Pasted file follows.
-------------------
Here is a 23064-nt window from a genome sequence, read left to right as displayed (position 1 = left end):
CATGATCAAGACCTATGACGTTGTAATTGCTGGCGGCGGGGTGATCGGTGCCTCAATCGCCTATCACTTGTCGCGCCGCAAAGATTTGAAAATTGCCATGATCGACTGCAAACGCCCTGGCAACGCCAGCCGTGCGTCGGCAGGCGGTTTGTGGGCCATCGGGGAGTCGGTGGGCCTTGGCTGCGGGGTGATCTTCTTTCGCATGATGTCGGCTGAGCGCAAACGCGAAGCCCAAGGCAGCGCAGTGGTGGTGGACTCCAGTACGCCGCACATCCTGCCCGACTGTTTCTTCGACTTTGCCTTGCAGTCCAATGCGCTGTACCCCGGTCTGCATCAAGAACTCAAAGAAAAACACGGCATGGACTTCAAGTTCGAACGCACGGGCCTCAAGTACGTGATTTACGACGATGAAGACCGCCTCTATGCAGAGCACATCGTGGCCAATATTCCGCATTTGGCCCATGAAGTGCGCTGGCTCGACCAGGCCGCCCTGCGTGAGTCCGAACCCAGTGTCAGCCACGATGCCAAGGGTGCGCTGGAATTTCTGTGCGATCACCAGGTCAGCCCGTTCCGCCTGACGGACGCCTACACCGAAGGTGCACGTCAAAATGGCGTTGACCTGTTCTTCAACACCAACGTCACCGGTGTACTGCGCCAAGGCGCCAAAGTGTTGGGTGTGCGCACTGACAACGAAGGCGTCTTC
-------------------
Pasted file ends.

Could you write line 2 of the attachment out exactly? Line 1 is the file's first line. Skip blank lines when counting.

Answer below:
CATGATCAAGACCTATGACGTTGTAATTGCTGGCGGCGGGGTGATCGGTGCCTCAATCGCCTATCACTTGTCGCGCCGCAAAGATTTGAAAATTGCCATGATCGACTGCAAACGCCCTGGCAACGCCAGCCGTGCGTCGGCAGGCGGTTTGTGGGCCATCGGGGAGTCGGTGGGCCTTGGCTGCGGGGTGATCTTCTTTCGCATGATGTCGGCTGAGCGCAAACGCGAAGCCCAAGGCAGCGCAGTGGTGGTGGACTCCAGTACGCCGCACATCCTGCCCGACTGTTTCTTCGACTTTGCCTTGCAGTCCAATGCGCTGTACCCCGGTCTGCATCAAGAACTCAAAGAAAAACACGGCATGGACTTCAAGTTCGAACGCACGGGCCTCAAGTACGTGATTTACGACGATGAAGACCGCCTCTATGCAGAGCACATCGTGGCCAATATTCCGCATTTGGCCCATGAAGTGCGCTGGCTCGACCAGGCCGCCCTGCGTGAGTCCGAACCCAGTGTCAGCCACGATGCCAAGGGTGCGCTGGAATTTCTGTGCGATCACCAGGTCAGCCCGTTCCGCCTGACGGACGCCTACACCGAAGGTGCACGTCAAAATGGCGTTGACCTGTTCTTCAACACCAACGTCACCGGTGTACTGCGCCAAGGCGCCAAAGTGTTGGGTGTGCGCACTGACAACGAAGGCGTCTTC